The mating song is pleasant, melodic, consisting of a complex sequence of busting and trills, although the male has a whole set of sharp cries, whistles, clicks to pursue the enemy. The boyfriend bows rhythmically to his chosen one, shouts, sings, hiding among the crown of a tree, then begins to defiantly fly in circles.

Spouses are equally involved in breeding offspring, only their roles differ. The male takes care of the female, singing beautiful songs to her, chooses a nesting place, puts several large branches at the base.

If courtship is accepted, then the female continues to build the nest further, adding twigs, blades of grass. As a result, a plump basket is obtained, it lays in the middle the wool of faded animals and feathers of birds. A winged builder frames the top of the nest with green grass, perhaps for disguise or for beauty.

Communicates with the groom and lays eggs. Usually egg laying takes place in the second half of April and May, sometimes eggs laid in June are found, apparently re-laying instead of stolen by the predator. The color of the eggs is whitish with scattered brown specks.

The maximum age was recorded by ornithologists in Slovakia. It equals six years.

The next half month is spent incubating the eggs. Clutch usually consists of 5 - 7 eggs, less often 8 - 9, incubation lasts 15 days. The father is engaged in obtaining food for himself and his wife. Chicks hatch blind, slightly pubescent along the barrels. The mouth inside is orange, bright, to attract the attention of parents.

They actively forage for their children for three weeks. Chicks leave the nest at the age of 18 - 20 days, and after another two weeks they become completely independent. In June, you can already see the first young flying birds, but they do not go far from their parents.

Until the fall, they continue to use parental complementary foods, until it is time to gather in flocks. Cases were observed when half of the chicks joined the mother, and the other half joined the father.

Shrike chick

Number shrike birds is rapidly decreasing due to a decrease in areas free from agricultural activities, the use of a large amount of pesticides. To preserve the species, it is necessary to preserve a landscape suitable for nesting birds, a ban on the use of chemicals in the agricultural sector, and the introduction of nature conservation methods.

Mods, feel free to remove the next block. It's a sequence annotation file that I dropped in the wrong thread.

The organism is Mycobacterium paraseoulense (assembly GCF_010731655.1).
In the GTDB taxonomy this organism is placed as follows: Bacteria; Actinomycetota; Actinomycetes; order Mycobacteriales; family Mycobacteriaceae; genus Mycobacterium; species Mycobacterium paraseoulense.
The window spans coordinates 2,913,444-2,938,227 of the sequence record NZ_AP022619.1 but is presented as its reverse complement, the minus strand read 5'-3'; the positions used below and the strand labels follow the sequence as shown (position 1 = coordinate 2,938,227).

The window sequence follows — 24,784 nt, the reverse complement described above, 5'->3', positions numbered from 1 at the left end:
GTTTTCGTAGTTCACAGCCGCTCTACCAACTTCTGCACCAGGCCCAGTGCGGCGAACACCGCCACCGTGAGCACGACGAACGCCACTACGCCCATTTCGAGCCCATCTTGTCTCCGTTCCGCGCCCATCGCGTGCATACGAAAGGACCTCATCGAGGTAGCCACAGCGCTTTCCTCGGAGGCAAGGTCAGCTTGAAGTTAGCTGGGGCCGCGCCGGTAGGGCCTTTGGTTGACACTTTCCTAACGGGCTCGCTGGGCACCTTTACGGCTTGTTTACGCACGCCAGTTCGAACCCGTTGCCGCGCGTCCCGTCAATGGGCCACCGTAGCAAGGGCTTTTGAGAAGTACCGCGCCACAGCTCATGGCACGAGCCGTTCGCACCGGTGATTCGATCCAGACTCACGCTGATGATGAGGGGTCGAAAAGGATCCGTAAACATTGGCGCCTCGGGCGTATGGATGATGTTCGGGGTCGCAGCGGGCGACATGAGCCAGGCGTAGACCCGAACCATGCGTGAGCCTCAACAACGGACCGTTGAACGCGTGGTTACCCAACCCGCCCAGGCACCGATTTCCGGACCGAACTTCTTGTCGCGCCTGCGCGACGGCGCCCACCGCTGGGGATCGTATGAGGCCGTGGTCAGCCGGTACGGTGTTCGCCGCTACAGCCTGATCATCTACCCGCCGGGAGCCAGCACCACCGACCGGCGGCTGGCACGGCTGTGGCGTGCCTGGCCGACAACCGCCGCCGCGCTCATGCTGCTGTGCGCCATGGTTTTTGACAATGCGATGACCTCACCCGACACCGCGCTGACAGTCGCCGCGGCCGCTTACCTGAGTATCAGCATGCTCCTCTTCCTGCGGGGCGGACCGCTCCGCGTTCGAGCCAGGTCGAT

The Oksky Reserve is engaged in the study of settlements and migration of the species, protection of forests, the population density of the gray shrike is 50 pairs per 230 hectares. The nesting success in the study areas is 58%.

Other protected nesting sites are located in the Kandalaksha nature reserve, Laplandsky, Tsentralno-Lesnoye. They conduct a targeted study of the location of the species, monitoring of permanent nesting sites, and the study of related factors.

Shrike is listed in the Red Data Book to restore the population

The shrike is protected by the Red Data Book of Russia, the European Community for Environmental Protection. The Berne Convention included in Appendix No. 2 an agreement between Russia and India on the protection of migratory birds, including the gray shrike, black-tailed, tiger, Siberian shrike.

A person must take good care of the surrounding nature, participating in the movement to preserve endangered species. Community communities of bird watchers, foresters, and gamekeepers take care of improving forest lands and restoring populations of endangered birds. Shrike in the photo looks like a harmless peaceful bird.

Origin of the species and description

Photo: Gray Shrike

For the first time, in fundamental science, this bird was described in the middle of the 18th century in the 10th volume of Carl Linnaeus's book "Systems of Nature". Since then, the description of the bird has changed several times, but in general, the Swedish biologist was not mistaken and characterized the bird as a small winged predator.

In terms of evolution, the shrike is considered one of the four most ancient birds on Earth. This is associated with its aggressive and predatory nature. It is believed that the family of shrikes survived the global ice age and were forced to eat meat, since there was simply no plant food and insects.

Video: Gray Shrike

The shrike is a medium-sized bird (roughly like a thrush). The bird's head is large and round. The wings are rounded at the edges, and the tail of the shrike is rather long in comparison with the small body. On average, a bird is about 35-40 centimeters long, a wingspan of about 35 centimeters, and a bird weighs 70-80 grams.